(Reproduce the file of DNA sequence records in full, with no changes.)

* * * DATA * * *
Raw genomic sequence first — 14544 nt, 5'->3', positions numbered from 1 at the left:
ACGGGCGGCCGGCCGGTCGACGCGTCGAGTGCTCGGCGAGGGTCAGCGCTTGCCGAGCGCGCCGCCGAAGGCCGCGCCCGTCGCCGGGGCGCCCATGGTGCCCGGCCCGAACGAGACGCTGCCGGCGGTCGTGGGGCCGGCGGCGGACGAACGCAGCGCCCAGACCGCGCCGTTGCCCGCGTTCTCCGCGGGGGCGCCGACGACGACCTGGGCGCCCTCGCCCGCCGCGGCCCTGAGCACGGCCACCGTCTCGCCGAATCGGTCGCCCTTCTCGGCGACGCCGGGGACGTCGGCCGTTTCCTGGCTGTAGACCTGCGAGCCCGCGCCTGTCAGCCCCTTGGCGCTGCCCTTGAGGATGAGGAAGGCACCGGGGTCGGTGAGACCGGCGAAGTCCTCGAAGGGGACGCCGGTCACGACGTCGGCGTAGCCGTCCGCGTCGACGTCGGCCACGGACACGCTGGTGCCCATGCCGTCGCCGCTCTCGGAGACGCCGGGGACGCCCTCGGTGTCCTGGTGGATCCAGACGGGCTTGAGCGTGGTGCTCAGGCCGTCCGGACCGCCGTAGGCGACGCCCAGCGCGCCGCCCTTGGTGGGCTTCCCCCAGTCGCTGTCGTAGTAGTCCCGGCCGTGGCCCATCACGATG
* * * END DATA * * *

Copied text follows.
Raw genomic sequence first — 14544 nt, 5'->3', positions numbered from 1 at the left:
ACGGGCGGCCGGCCGGTCGACGCGTCGAGTGCTCGGCGAGGGTCAGCGCTTGCCGAGCGCGCCGCCGAAGGCCGCGCCCGTCGCCGGGGCGCCCATGGTGCCCGGCCCGAACGAGACGCTGCCGGCGGTCGTGGGGCCGGCGGCGGACGAACGCAGCGCCCAGACCGCGCCGTTGCCCGCGTTCTCCGCGGGGGCGCCGACGACGACCTGGGCGCCCTCGCCCGCCGCGGCCCTGAGCACGGCCACCGTCTCGCCGAATCGGTCGCCCTTCTCGGCGACGCCGGGGACGTCGGCCGTTTCCTGGCTGTAGACCTGCGAGCCCGCGCCTGTCAGCCCCTTGGCGCTGCCCTTGAGGATGAGGAAGGCACCGGGGTCGGTGAGACCGGCGAAGTCCTCGAAGGGGACGCCGGTCACGACGTCGGCGTAGCCGTCCGCGTCGACGTCGGCCACGGACACGCTGGTGCCCATGCCGTCGCCGCTCTCGGAGACGCCGGGGACGCCCTCGGTGTCCTGGTGGATCCAGACGGGCTTGAGCGTGGTGCTCAGGCCGTCCGGACCGCCGTAGGCGACGCCCAGCGCGCCGCCCTTGGTGGGCTTCCCCCAGTCGCTGTCGTAGTAGTCCCGGCCGTGGCCCATCACGATG